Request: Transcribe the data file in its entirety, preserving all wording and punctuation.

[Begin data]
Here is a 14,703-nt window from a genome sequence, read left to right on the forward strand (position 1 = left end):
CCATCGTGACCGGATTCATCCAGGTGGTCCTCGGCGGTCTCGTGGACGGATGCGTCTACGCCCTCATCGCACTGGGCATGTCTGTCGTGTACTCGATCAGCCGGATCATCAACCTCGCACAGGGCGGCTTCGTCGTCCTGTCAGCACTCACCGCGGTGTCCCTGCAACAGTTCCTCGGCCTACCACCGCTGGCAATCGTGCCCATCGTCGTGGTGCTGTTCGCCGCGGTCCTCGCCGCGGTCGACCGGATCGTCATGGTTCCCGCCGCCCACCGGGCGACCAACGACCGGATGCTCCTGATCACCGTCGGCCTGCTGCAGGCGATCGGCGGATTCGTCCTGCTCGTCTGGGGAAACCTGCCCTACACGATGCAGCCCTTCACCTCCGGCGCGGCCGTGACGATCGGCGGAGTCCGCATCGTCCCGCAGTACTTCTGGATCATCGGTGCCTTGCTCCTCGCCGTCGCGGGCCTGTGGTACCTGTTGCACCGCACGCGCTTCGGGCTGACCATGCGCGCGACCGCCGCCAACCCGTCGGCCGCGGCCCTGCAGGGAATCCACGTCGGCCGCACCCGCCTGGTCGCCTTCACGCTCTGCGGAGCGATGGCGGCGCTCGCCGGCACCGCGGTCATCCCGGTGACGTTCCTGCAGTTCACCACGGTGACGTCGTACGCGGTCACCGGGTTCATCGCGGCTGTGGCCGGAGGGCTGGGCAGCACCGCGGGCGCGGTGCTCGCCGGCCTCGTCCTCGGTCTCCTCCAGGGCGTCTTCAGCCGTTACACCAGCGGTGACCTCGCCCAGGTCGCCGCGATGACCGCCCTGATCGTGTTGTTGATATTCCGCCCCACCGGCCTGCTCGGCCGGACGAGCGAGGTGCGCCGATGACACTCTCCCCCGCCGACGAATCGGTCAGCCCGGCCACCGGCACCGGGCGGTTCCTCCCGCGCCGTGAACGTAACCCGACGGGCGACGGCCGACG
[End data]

Here is a 14,703-nt window from a genome sequence, read left to right on the forward strand (position 1 = left end):
CCATCGTGACCGGATTCATCCAGGTGGTCCTCGGCGGTCTCGTGGACGGATGCGTCTACGCCCTCATCGCACTGGGCATGTCTGTCGTGTACTCGATCAGCCGGATCATCAACCTCGCACAGGGCGGCTTCGTCGTCCTGTCAGCACTCACCGCGGTGTCCCTGCAACAGTTCCTCGGCCTACCACCGCTGGCAATCGTGCCCATCGTCGTGGTGCTGTTCGCCGCGGTCCTCGCCGCGGTCGACCGGATCGTCATGGTTCCCGCCGCCCACCGGGCGACCAACGACCGGATGCTCCTGATCACCGTCGGCCTGCTGCAGGCGATCGGCGGATTCGTCCTGCTCGTCTGGGGAAACCTGCCCTACACGATGCAGCCCTTCACCTCCGGCGCGGCCGTGACGATCGGCGGAGTCCGCATCGTCCCGCAGTACTTCTGGATCATCGGTGCCTTGCTCCTCGCCGTCGCGGGCCTGTGGTACCTGTTGCACCGCACGCGCTTCGGGCTGACCATGCGCGCGACCGCCGCCAACCCGTCGGCCGCGGCCCTGCAGGGAATCCACGTCGGCCGCACCCGCCTGGTCGCCTTCACGCTCTGCGGAGCGATGGCGGCGCTCGCCGGCACCGCGGTCATCCCGGTGACGTTCCTGCAGTTCACCACGGTGACGTCGTACGCGGTCACCGGGTTCATCGCGGCTGTGGCCGGAGGGCTGGGCAGCACCGCGGGCGCGGTGCTCGCCGGCCTCGTCCTCGGTCTCCTCCAGGGCGTCTTCAGCCGTTACACCAGCGGTGACCTCGCCCAGGTCGCCGCGATGACCGCCCTGATCGTGTTGTTGATATTCCGCCCCACCGGCCTGCTCGGCCGGACGAGCGAGGTGCGCCGATGACACTCTCCCCCGCCGACGAATCGGTCAGCCCGGCCACCGGCACCGGGCGGTTCCTCCCGCGCCGTGAACGTAACCCGACGGGCGACGGCCGACG